Teachers get charged up at RHIT science & math camp

Sun ray racers: Bishop Noll High School environmental science teacher Rosalie Schmidt and PRISM Project instructor Bob Jackson race their solar cars as Fayette Elementary School fifth-grade teacher Jennifer Egan works on hers on Thursday at Rose-Hulman.Tribune-Star/Joseph C. Garza

As Jennifer Egan and Jessie McKean tweaked wires and gears Thursday morning on their solar cars, they were getting the same kind of hands-on activity they hope will energize their students in the classrooms this fall.

Egan, a fifth-grade teacher at Fayette Elementary, and McKean, a science teacher at South Putnam High School, happily got their solar-powered cars moving along a sidewalk at Rose-Hulman Institute of Technology during the Sustainable Energy Boot Camp for teachers.

Teachers get charged up at RHIT science & math camp

Tribune-Star/Joseph C. GarzaHands on: PRISM Project instructor Bob Jackson, right, helps Fayette Elementary fifth-grade teacher Jennifer Egan with her solar car as South Putnam High School teacher Jessie McKean works on hers on Thursday on the Rose-Hulman Institute of Technology campus. In the background, math teacher Tonya Pfaff talks with fellow teacher Rosalie Schmidt.

“This would be a great project for after they take their AP [advanced placement] tests,” said McKean, who teaches an advanced placement environmental science class.

Several teachers from around the state participated in the free workshops provided through the Portal Resource for Indiana Science and Mathematics, or PRISM, program at RHIT. Financial support came from the Duke Energy Foundation and Rose-Hulman alumni Becky and Frank Levinson.

The teachers learned about energy conservation practices, solar and wind energy, hydropower, lighting systems, the U.S. power grid, and coal and natural gas power plants – gaining valuable knowledge they can add to their classroom curriculums to show students the practical application of science and math.

Vigo County math teacher Tanya Pfaff said she has often been asked by students when the math they are learning in the classroom will be used in real life.

“If I can just take a little snippet of this and connect it to what I'm teaching in the classroom, it's a win-win for everyone,” Pfaff said.

The teacher participants took field trips to a Duke Energy power plant at Cayuga, wind farms in Benton County, power plants near West Terre Haute and Merom, and to Indianapolis' Ben David High School and its Area 31 Career Center.

“Teachers like to learn. We're just like students,” Pfaff said. “We like to re-energize and re-engage in our subject matter. So something like this just gives us such a great opportunity,” she said. “As we teach, we can work in certain aspects of what we've learned this week and I think that's the best part.”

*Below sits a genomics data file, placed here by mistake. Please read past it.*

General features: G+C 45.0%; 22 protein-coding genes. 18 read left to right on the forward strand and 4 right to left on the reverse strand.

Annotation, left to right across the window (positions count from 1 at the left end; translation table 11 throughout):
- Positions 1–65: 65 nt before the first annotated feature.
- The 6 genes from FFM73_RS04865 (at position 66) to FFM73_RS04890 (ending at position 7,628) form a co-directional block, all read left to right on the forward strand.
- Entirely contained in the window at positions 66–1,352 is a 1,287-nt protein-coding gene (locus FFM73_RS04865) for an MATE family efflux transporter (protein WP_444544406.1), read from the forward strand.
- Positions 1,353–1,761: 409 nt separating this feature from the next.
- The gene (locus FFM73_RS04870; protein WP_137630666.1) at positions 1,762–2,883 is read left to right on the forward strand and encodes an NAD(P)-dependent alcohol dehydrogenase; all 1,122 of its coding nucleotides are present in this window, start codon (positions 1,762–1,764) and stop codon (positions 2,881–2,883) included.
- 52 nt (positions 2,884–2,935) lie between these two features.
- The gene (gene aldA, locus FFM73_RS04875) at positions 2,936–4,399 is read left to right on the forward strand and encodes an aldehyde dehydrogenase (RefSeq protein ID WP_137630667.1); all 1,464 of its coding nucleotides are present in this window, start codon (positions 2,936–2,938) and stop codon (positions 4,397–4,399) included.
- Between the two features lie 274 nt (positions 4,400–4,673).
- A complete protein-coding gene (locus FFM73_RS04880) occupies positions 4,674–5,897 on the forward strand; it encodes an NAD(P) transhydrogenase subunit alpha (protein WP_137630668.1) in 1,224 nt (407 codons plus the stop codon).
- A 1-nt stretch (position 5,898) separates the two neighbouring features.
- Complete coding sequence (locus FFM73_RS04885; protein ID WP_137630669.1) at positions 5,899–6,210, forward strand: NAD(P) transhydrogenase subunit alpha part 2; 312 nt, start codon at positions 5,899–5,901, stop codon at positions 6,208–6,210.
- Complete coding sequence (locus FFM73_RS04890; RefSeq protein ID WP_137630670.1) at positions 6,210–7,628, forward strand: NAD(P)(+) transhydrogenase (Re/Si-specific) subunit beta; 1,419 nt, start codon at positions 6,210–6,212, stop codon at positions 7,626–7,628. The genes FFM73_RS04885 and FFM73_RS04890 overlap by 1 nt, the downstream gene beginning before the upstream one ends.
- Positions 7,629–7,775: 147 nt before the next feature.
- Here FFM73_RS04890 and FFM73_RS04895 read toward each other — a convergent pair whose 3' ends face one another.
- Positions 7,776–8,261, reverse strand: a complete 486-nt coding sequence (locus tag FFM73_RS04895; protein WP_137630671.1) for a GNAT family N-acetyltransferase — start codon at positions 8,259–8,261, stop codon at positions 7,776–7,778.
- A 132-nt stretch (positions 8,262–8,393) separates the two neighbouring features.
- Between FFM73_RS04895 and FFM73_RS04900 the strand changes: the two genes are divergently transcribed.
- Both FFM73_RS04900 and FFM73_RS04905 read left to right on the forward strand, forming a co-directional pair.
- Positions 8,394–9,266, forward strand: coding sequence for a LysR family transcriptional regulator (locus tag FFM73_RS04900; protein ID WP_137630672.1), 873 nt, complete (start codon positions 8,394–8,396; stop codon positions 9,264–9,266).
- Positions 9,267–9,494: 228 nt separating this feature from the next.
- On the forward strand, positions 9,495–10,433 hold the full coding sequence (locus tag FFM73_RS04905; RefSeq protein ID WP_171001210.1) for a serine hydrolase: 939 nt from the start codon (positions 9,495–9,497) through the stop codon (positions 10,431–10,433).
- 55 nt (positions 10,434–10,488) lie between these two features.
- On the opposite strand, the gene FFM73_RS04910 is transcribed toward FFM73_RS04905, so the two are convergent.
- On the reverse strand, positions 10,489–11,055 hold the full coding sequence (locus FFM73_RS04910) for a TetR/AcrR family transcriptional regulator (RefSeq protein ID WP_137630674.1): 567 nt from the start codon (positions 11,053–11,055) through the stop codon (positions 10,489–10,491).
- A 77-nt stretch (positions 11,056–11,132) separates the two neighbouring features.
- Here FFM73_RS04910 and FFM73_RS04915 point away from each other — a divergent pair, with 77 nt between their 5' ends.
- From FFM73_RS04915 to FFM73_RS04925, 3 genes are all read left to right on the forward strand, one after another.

Pfaff is also an Indiana legislator, and the laws and policies for energy producers and users are often debated in Indianapolis.

“There is a lot going on in Indiana with sustainable energy, and we've always got to look to the future,” Pfaff said. “We as a state need to look at all possibilities, and for me, that's one reason I wanted to take time to do this boot camp, because I need to be more educated about the future of energy.”

RHIT instructor Andy Mech, emeritus professor of mechanical engineering, said interest nationwide is growing in renewal energy and environmental sciences. The boot camp topics introduce educators to both the conventional resources as well as renewable resources for power.

“With all of the cutbacks on carbon fuels and the switchover, which is important, grade school kids and those going into college need to understand what's going on,” Mech said. “And teachers need to know enough so they can tell them accurate information rather than just hearsay.”

Students who take science and math classes might wonder why they are doing certain projects, Mech said. But putting them into a hands-on situation where the science is being used gives a better understanding and can inspire future technological growth.

Lisa Trigg can be reached at 812-231-4254 or at lisa.trigg@tribstar.com. Follow her on Twitter at TribStarLisa.

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Lisa Trigg has been a reporter at the Tribune-Star since 2009. With more than 30 years of newspaper experience, she now covers general news with a focus on crime and courts.